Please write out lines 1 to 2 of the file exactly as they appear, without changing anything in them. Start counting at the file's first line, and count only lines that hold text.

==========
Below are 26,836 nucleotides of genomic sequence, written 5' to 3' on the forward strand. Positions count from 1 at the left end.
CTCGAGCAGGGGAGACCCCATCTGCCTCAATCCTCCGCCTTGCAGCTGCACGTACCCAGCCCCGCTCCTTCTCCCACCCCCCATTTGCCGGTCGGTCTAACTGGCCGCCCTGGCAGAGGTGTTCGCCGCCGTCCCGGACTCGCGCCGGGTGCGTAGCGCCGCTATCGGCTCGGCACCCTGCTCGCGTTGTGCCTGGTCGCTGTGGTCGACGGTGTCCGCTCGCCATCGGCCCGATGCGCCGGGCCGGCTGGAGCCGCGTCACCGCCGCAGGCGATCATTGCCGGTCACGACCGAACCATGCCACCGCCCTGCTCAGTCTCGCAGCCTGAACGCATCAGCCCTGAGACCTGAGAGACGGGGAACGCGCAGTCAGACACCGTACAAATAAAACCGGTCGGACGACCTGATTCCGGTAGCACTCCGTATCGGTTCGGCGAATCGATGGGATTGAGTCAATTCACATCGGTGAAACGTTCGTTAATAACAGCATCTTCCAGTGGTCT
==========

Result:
Below are 26,836 nucleotides of genomic sequence, written 5' to 3' on the forward strand. Positions count from 1 at the left end.
CTCGAGCAGGGGAGACCCCATCTGCCTCAATCCTCCGCCTTGCAGCTGCACGTACCCAGCCCCGCTCCTTCTCCCACCCCCCATTTGCCGGTCGGTCTAACTGGCCGCCCTGGCAGAGGTGTTCGCCGCCGTCCCGGACTCGCGCCGGGTGCGTAGCGCCGCTATCGGCTCGGCACCCTGCTCGCGTTGTGCCTGGTCGCTGTGGTCGACGGTGTCCGCTCGCCATCGGCCCGATGCGCCGGGCCGGCTGGAGCCGCGTCACCGCCGCAGGCGATCATTGCCGGTCACGACCGAACCATGCCACCGCCCTGCTCAGTCTCGCAGCCTGAACGCATCAGCCCTGAGACCTGAGAGACGGGGAACGCGCAGTCAGACACCGTACAAATAAAACCGGTCGGACGACCTGATTCCGGTAGCACTCCGTATCGGTTCGGCGAATCGATGGGATTGAGTCAATTCACATCGGTGAAACGTTCGTTAATAACAGCATCTTCCAGTGGTCT